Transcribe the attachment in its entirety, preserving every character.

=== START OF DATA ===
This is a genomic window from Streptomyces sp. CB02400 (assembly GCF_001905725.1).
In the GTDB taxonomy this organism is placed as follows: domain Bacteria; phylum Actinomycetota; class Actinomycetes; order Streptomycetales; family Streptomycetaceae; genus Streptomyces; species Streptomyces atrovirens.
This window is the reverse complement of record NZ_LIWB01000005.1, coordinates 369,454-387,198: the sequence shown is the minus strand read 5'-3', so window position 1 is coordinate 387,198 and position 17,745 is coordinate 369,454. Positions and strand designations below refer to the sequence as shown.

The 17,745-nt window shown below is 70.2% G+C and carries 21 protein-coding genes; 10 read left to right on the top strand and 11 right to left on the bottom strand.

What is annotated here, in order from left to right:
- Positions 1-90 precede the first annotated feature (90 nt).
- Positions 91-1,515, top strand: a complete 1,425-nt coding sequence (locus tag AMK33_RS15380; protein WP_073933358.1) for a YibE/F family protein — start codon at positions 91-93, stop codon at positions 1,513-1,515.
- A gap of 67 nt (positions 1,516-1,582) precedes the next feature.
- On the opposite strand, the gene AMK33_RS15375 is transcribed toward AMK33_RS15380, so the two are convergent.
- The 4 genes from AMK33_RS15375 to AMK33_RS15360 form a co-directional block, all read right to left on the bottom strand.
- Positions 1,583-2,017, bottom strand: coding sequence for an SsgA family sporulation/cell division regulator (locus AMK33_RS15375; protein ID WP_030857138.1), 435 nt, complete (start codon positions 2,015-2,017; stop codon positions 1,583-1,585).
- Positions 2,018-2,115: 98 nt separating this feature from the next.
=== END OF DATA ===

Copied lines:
This is a genomic window from Streptomyces sp. CB02400 (assembly GCF_001905725.1).
In the GTDB taxonomy this organism is placed as follows: domain Bacteria; phylum Actinomycetota; class Actinomycetes; order Streptomycetales; family Streptomycetaceae; genus Streptomyces; species Streptomyces atrovirens.
This window is the reverse complement of record NZ_LIWB01000005.1, coordinates 369,454-387,198: the sequence shown is the minus strand read 5'-3', so window position 1 is coordinate 387,198 and position 17,745 is coordinate 369,454. Positions and strand designations below refer to the sequence as shown.

The 17,745-nt window shown below is 70.2% G+C and carries 21 protein-coding genes; 10 read left to right on the top strand and 11 right to left on the bottom strand.

What is annotated here, in order from left to right:
- Positions 1-90 precede the first annotated feature (90 nt).
- Positions 91-1,515, top strand: a complete 1,425-nt coding sequence (locus tag AMK33_RS15380; protein WP_073933358.1) for a YibE/F family protein — start codon at positions 91-93, stop codon at positions 1,513-1,515.
- A gap of 67 nt (positions 1,516-1,582) precedes the next feature.
- On the opposite strand, the gene AMK33_RS15375 is transcribed toward AMK33_RS15380, so the two are convergent.
- The 4 genes from AMK33_RS15375 to AMK33_RS15360 form a co-directional block, all read right to left on the bottom strand.
- Positions 1,583-2,017, bottom strand: coding sequence for an SsgA family sporulation/cell division regulator (locus AMK33_RS15375; protein ID WP_030857138.1), 435 nt, complete (start codon positions 2,015-2,017; stop codon positions 1,583-1,585).
- Positions 2,018-2,115: 98 nt separating this feature from the next.